New paper: Types Are Calling Conventions

I've just submitted a paper, coauthored with Simon Peyton Jones, to the Haskell Symposium. In this paper, we outline what we think is an interesting point in the design space of intermediate languages for a lazy functional programming language like Haskell, and show some cool optimisations that we can do with it that are hard or impossible to express in the intermediate language used by GHC today.

Although this mainly represents a potential improvement in GHC's internals, where I'd really like to go with this is to push the ability to make a distinction between strict and lazy data into the type system of Haskell itself. This would mean that you could, for example, write functions that produce element-strict lists, and document some of the strictness properties of your functions in their types.

If any of this sounds interesting to you, you can obtain the paper from my freshly-minted Computer Lab website. You can leave any comments you may have on the corresponding Wiki page.


4 Responses to “New paper: Types Are Calling Conventions”

  • none Says:

    R.W.Harper (one of the ML designers) discusses using type systems to distinguish strict from lazy in his PL textbook (online draft on his web site: http://www.cs.cmu.edu/~rwh/plbook/book.pdf)

  • Max Says:

    Distingushing between laziness and strictness in the type system is certainly not a new idea. Personally, I prefer the type system of Not Not ML (http://research.microsoft.com/en-us/um/people/simonpj/papers/not-not-ml/) has the nicest take on it, as the type system there encodes some nice operational notions about the difference between "strict" and "lazy".

    That said, I hadn't seen the particular type system Harper suggests before. However, he doesn't seem to deal with the principal interesting features of adding hybrid lazy/strict evaluation to the language, namely:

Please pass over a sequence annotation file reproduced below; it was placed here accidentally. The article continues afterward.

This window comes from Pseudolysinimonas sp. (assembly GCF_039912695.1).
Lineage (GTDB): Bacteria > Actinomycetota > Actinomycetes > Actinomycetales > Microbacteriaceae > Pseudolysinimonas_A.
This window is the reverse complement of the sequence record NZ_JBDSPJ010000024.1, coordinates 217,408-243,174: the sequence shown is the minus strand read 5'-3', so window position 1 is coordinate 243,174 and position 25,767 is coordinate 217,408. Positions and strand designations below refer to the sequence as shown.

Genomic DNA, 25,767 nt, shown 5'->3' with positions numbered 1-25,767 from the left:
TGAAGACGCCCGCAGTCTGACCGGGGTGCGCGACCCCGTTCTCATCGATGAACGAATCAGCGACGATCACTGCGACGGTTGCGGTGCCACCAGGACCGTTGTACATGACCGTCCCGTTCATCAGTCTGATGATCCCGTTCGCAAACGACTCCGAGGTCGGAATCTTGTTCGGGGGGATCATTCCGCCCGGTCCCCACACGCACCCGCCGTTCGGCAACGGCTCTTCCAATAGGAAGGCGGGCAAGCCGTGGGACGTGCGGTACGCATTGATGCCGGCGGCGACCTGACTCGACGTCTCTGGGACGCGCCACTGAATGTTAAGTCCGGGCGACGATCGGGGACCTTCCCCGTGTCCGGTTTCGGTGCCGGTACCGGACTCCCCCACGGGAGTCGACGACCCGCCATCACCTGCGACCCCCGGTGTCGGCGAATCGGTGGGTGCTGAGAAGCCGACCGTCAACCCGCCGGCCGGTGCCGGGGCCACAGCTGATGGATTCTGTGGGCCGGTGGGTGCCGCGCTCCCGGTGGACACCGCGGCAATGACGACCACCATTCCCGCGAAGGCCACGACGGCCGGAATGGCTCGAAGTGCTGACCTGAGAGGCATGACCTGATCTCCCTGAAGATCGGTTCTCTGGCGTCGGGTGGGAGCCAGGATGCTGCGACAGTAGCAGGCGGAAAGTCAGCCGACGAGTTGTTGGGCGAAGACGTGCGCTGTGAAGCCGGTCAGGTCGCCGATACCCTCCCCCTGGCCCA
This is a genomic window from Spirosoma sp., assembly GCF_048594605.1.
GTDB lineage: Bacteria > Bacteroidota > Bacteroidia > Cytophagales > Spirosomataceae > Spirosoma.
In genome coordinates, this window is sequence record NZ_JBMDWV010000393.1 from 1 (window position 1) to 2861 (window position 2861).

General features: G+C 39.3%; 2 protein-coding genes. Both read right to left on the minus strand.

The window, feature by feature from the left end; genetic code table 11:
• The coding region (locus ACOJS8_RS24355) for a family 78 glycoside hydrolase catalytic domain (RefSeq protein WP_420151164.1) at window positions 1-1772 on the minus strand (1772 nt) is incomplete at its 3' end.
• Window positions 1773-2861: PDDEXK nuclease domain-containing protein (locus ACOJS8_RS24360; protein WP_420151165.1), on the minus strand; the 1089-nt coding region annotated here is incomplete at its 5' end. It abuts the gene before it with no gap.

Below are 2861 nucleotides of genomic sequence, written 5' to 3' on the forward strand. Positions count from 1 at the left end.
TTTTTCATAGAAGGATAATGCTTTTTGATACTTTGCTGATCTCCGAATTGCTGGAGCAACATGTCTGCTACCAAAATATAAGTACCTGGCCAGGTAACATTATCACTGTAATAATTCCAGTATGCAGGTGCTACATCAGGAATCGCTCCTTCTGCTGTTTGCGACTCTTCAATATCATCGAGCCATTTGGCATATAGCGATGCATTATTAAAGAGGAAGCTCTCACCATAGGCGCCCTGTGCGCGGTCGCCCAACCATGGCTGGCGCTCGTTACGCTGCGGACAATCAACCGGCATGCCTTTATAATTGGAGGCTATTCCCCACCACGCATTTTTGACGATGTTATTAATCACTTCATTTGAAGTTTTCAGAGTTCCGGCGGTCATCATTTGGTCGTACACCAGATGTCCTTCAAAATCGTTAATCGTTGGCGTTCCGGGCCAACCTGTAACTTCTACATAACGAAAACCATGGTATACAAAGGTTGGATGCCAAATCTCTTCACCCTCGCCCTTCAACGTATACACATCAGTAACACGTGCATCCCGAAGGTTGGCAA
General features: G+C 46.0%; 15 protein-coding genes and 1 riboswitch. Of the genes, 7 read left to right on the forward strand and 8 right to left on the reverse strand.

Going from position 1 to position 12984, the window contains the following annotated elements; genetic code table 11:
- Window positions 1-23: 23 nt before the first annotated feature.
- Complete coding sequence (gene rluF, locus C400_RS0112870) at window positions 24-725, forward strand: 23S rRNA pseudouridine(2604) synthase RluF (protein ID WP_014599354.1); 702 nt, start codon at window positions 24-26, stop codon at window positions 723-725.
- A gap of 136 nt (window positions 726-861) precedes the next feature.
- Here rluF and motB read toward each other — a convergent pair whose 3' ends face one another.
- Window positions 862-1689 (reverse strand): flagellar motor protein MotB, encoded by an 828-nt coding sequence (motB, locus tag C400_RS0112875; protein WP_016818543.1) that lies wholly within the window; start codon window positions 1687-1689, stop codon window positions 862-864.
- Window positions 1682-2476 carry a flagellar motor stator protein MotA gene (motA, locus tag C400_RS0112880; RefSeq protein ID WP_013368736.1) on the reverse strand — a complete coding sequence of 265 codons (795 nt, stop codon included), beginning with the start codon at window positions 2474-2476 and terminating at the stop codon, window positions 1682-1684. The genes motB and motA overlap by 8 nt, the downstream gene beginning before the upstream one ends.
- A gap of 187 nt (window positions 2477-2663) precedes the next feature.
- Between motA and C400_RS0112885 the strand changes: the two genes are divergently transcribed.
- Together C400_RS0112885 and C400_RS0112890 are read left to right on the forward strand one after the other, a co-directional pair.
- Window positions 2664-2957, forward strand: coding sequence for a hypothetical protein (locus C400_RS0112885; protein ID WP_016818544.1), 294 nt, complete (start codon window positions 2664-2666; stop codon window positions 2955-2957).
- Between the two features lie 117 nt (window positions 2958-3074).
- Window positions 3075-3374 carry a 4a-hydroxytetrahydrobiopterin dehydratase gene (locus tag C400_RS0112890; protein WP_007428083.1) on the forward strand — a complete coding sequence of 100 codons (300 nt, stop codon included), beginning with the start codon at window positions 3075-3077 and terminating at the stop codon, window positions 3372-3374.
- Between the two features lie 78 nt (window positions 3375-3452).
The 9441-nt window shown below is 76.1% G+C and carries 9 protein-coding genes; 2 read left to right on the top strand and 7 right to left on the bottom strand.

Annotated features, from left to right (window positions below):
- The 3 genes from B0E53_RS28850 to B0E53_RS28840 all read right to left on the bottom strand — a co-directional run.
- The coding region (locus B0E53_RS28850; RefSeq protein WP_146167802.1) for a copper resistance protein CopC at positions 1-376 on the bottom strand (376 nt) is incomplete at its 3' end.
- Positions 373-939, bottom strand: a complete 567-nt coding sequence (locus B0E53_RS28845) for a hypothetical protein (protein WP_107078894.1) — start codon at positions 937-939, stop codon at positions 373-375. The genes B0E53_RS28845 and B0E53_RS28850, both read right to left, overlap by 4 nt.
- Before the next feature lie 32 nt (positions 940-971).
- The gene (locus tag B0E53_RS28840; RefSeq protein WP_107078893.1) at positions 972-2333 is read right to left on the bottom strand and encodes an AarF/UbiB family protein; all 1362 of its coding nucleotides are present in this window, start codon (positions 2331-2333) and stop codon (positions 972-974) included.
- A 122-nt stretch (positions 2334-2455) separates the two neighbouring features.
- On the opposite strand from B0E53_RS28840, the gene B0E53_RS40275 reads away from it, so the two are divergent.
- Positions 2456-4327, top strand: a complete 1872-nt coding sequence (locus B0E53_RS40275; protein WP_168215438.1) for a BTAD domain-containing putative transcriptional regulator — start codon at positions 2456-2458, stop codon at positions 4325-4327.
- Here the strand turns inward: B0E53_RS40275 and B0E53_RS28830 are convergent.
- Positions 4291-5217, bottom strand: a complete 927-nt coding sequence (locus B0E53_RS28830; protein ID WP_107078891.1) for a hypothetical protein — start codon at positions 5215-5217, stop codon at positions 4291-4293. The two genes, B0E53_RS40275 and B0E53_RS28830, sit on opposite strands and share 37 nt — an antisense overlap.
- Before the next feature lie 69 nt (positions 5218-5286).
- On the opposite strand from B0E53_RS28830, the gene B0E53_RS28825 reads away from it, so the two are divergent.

1) Interaction with polymorphism. Can you instantiate a type variable with both lifted and unlifted types? I have a preliminary paper that answer this question, and the answer is "yes, as long as you are willing to accept a more inefficient thunking translation into the intermediate language"

    2) Automatic insertion of thunk/force operations in a type-directed manner. This reduces the notational burden of working with mixed evaluation order. I'm also making some progress on this front.

    If you know of any related work on these two axes please do let me know!

  • Edward Kmett Says:

    By "more inefficient thunking mechanism" do you mean the autolifting types from the Not Not ML paper?

  • Max Says:

    Edward,

    Not quite: I think we can get autolifting almost for free.

    Essentially, to retain polymorphism the idea is this: thunk on BOTH sides of the function arrow. Now the translation of the identity function on |Int|s has type |{Int} -> {Int}|.

    Polymorphic functions like |map| now ALWAYS strictly evaluate expressions of polymorphic type - but it's up to the caller as to whether that should lead to thunk creation or real evaluation. Essentially we move thunking from use-sites into definition-sites.

    Now, the question is how much of the extra thunks this creates we can optimize away. For example, the binary function of type |Int -> Int -> Int| is translated to one of type |{Int} -> {{Int} -> {Int}}|, so you're going to end up doing a lot of bogus thunk operations which are immediately blasted by a force. This sucks and needs to change.

    I think this scheme will work, but I need to flesh out the details and finish writing the paper :-)